Israel Demands Lawyers of Outlawed Palestinian NGOs Request Government Approval

Israel's Defense Ministry ordered representatives of three of the six organizations designated as terror groups to obtain a special permit to represent them or face a penalty of seven years in prison. One attorney says this is an unprecedented 'government threat'

הגר שיזף
Hagar Shezaf
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Al-Haq's offices, one of the six Palestinian NGOs outlawed under terrorism charges, in October.
Al-Haq's offices, one of the six Palestinian NGOs outlawed under terrorism charges, in October.Credit: Majdi Mohammed / AP
הגר שיזף
Hagar Shezaf

Israel's Defense Ministry is demanding that lawyers representing six Palestinian NGOs designated as terror groups and outlawed earlier this year receive official permission from the finance and defense ministers to represent the organizations, or face a prison sentence of up to seven years.

The new requirement comes just two days ahead of a hearing on the legality of the decision to outlaw the organizations. Michael Sfard, the attorney representing Palestinian human rights group Al-Haq, said it was "extremely difficult to avoid interpreting it [the demand] as a government threat made against a lawyer engaging in entirely legal work."

The Ministry sent the attorneys a letter under the subject line "receiving funds from a recognized terror organization" in which it referred to a clause in the counter-terrorism law that stipulates permission must be granted in order to legally receive payment from a "terror organization." The attorneys said it was the first time they have received such a demand, even though they have represented other organizations declared terror groups in the past.

The Defense Ministry's legal advisor, who sent the letter, is also representing the defense system in proceedings currently taking place in regard to the legality of the organizations' designation as "terror organizations".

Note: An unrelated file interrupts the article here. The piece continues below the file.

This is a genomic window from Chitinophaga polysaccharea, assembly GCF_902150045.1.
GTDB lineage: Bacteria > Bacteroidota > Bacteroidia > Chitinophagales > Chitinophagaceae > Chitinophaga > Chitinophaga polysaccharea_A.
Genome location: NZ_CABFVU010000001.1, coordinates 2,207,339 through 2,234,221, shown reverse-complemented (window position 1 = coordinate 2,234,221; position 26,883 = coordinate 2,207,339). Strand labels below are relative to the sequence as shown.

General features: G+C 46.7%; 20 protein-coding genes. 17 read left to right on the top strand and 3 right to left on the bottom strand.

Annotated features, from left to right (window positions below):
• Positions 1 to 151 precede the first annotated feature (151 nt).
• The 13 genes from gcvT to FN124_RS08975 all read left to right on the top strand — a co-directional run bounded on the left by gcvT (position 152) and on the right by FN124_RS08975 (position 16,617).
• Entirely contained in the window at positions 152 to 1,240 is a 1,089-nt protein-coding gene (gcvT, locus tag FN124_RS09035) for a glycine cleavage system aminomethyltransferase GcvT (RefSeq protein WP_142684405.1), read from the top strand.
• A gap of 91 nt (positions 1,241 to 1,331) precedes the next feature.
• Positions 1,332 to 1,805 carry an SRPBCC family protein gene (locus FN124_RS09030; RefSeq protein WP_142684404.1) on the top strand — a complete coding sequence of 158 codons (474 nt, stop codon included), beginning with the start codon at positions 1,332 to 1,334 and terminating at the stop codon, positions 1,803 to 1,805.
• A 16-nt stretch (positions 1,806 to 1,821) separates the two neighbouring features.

Attorneys Avigdor Feldman, who represents the Union of Agricultural Work Committees, and Jawad Boulos, who represents Defense for Children International-Palestine, both received similar letters in recent days.

Attorney Michael Sfard speaking at a conference last year.Credit: Hadas Parush

The legal aid organization Adalah, which represents two of the outlawed NGOs, Addameer and Bisan Center for Research & Development, did not receive a similar demand.

Sfard received the letter, signed by Deputy Legal Advisor to the Defense Establishment Adv. Gal Cohen, less than a week before he is due to represent Al-Haq in front of a committee advising the Defense Ministry on the terror designation's legality.

According to the counter-terrorism law passed in 2016, all activity funded by a terror organization is considered illegal. Offenders face a prison sentence of up to seven years. In order to be exempted from the clause, special permission must be granted in advance by the finance minister in consultation with the defense and homeland security ministries. However, representing an organization in a process such as the hearing about the validity of the demand for governmental approval is not considered to be offering an illegal service, according to an explanation attached to the bill in 2016.

Feldman and Sfard said that in the past, when they represented organizations which have been designated as terror organizations, they notified the Defense Ministry and never received any notice requiring they attain official permission to do so.

In a response letter addressed to the legal advisor, Sfard wrote that the new requirement implies that his employment is conditional on the approval of his client's adversary, including "the party who signed the designation my client is challenging."

"Subjecting the receipt of legal fees for representation or legal counsel to permission from these ministers effectively gives these ministers the power to prevent representation or steer the designated organization toward alternative representation, perhaps one more 'amenable' to the State," he said. He added that he may ask to postpone the scheduled hearing, as "It is problematic to represent a client in circumstances in which the regime issues what may be an implied threat that my work could constitute a security offense".

The legal aid organization Adalah said in response that the "threat made by the Defense Ministry against the attorneys is a continuation of the political persecution of these six organizations."

The Defense Ministry maintained that the demand to receive official permission from the finance and defense ministers in order to represent "terror" organizations is just a routine and standard legal procedure, and was not intended as a threat, nor even an allusion to a threat.

Last week nine European countries issued a joint statement saying they will continue working with the six Palestinian organizations that Israel outlawed last year because Israel had failed to prove its claim that they should be considered terrorist organizations.

The nine countries are Belgium, Denmark, France, Germany, Ireland, Italy, Holland, Spain and Sweden.

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